Best Picture: Argo
Best Director: Steven Spielberg for Lincoln
Best Actor: Daniel Day-Lewis for Lincoln
Best Actress: Jennifer Lawrence for Silver Linings Playbook
Best Supporting Actress: (ugh) The Hathaway for Les Miz
Best Supporting Actor: Tommy Lee Jones for Lincoln
Best Adapted Screenplay: Argo
Best Original Screenplay: Django Unchained
Best Animated film: Brave
Best Costumes: Anna Karenina
Best original Song: Skyfall
Best Effects: Life of Pi 

Happy Oscars, all! Please leave your own picks/movie thoughts in comments!

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in which I make Valentines

Happy Anna Howard Shaw Day everybody!

Also known as Valentine’s Day.

Also known as “Of course you’re still single, take a look at yourself” day.

Also known as Thursday.

If you’re still looking for that special card for that special someone, allow me to submit the following ideas, inspired by my favorite fictional couples, and designed by me. Feel free to print off and distribute at your leisure.

It should be noted, I have zero artistic or graphic design skills of any kind. Food for thought.

Imagevalentine againImage

valentine oh valentinews_StarWars_V-_Han_&_Leia_1152x864 (1)ImageImageImageImage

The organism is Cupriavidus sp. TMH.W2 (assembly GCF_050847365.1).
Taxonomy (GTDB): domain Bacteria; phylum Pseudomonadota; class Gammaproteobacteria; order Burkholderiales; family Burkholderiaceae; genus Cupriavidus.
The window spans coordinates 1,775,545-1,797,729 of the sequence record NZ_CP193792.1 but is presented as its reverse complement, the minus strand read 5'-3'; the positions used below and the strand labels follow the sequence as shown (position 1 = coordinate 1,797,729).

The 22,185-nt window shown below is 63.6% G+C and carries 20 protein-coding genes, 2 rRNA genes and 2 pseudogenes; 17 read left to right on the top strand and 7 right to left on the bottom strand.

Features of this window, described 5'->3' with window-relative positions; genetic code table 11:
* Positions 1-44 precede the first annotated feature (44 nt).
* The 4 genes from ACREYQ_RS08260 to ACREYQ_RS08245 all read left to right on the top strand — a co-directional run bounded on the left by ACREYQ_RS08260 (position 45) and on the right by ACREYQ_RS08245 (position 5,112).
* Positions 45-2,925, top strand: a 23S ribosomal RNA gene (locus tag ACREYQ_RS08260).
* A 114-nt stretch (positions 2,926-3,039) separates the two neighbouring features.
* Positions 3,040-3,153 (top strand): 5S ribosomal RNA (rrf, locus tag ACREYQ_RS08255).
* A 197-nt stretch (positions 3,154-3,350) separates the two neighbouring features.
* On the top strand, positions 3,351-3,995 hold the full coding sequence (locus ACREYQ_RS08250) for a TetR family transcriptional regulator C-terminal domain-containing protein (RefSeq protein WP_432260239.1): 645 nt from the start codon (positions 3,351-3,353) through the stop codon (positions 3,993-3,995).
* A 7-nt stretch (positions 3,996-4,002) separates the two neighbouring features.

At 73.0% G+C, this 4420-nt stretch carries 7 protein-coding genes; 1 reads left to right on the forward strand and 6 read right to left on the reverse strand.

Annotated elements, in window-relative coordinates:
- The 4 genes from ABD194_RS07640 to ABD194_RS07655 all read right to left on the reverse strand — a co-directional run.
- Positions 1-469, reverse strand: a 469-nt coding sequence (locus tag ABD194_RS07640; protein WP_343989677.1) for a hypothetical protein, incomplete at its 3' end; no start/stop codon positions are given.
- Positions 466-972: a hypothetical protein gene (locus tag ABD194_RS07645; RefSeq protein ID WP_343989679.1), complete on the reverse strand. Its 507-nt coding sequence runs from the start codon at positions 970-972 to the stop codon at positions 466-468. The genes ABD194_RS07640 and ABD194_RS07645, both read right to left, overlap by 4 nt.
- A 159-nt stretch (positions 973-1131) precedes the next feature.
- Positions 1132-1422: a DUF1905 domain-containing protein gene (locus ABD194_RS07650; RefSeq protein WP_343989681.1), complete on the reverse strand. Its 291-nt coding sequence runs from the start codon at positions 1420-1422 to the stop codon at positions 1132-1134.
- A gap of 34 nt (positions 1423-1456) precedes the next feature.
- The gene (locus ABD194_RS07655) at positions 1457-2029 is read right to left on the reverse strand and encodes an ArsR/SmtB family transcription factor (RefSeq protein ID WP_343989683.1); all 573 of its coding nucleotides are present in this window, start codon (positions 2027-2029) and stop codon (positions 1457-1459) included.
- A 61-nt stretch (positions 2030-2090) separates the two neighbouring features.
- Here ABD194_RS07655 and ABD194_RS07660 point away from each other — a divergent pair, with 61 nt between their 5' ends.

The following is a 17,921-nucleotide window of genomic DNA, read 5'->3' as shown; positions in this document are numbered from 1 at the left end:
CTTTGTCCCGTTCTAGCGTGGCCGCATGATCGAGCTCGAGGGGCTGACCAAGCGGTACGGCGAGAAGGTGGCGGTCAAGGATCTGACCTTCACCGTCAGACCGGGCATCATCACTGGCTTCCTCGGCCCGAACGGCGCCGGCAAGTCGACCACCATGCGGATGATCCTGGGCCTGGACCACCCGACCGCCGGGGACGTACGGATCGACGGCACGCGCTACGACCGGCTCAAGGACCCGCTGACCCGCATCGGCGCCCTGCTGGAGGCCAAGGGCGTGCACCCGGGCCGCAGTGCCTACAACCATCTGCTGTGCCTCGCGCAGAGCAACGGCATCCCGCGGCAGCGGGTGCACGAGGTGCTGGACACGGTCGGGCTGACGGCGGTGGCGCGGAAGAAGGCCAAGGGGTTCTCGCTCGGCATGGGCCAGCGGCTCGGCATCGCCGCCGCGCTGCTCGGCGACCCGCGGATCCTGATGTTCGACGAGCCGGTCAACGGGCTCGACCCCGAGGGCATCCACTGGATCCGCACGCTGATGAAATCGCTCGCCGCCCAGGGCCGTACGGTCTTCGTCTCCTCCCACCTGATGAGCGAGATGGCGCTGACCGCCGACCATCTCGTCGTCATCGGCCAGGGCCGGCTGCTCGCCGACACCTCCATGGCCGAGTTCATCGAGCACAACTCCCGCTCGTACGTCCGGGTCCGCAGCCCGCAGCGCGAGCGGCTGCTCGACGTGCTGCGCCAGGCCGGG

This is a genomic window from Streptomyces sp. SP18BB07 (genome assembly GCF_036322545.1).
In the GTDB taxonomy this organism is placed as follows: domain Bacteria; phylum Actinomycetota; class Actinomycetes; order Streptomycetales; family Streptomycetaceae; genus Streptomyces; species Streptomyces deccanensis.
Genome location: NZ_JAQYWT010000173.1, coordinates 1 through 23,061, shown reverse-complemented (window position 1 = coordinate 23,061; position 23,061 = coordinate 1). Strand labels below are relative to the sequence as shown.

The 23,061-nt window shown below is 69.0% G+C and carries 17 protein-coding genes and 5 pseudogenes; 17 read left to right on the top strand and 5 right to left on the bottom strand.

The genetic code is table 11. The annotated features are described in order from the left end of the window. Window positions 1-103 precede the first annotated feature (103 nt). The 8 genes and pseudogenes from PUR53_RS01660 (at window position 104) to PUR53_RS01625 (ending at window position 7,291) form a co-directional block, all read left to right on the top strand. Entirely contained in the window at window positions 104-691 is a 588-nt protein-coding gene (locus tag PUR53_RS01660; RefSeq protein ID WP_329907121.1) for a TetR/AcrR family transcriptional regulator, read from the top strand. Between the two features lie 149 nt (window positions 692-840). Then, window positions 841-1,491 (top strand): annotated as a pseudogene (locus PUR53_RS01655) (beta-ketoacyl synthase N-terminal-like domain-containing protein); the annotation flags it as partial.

And then there’s sad Voldemort. Who has no Valentine. But not for lack of trying. Image

Happy V-day, all. Make it a good one.

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in which i fight for my favorite accessory

My personal philosophy is to never do anything by half.

Which is why I get into something, I get totally, annoyingly, way-too-obsessed.

I cite, for example, this past May, when I did not have a conversation that did not include mentions of Sherlock1, last summer when I thrust the book One Day upon everyone I met, the year I was in England when every night ended with an episode of Chuck, and the fact that I can recite (500) Days of Summer in its entirety.

So it will come as no surprise that I have recently thrown myself head-first into the deep end of another obsession.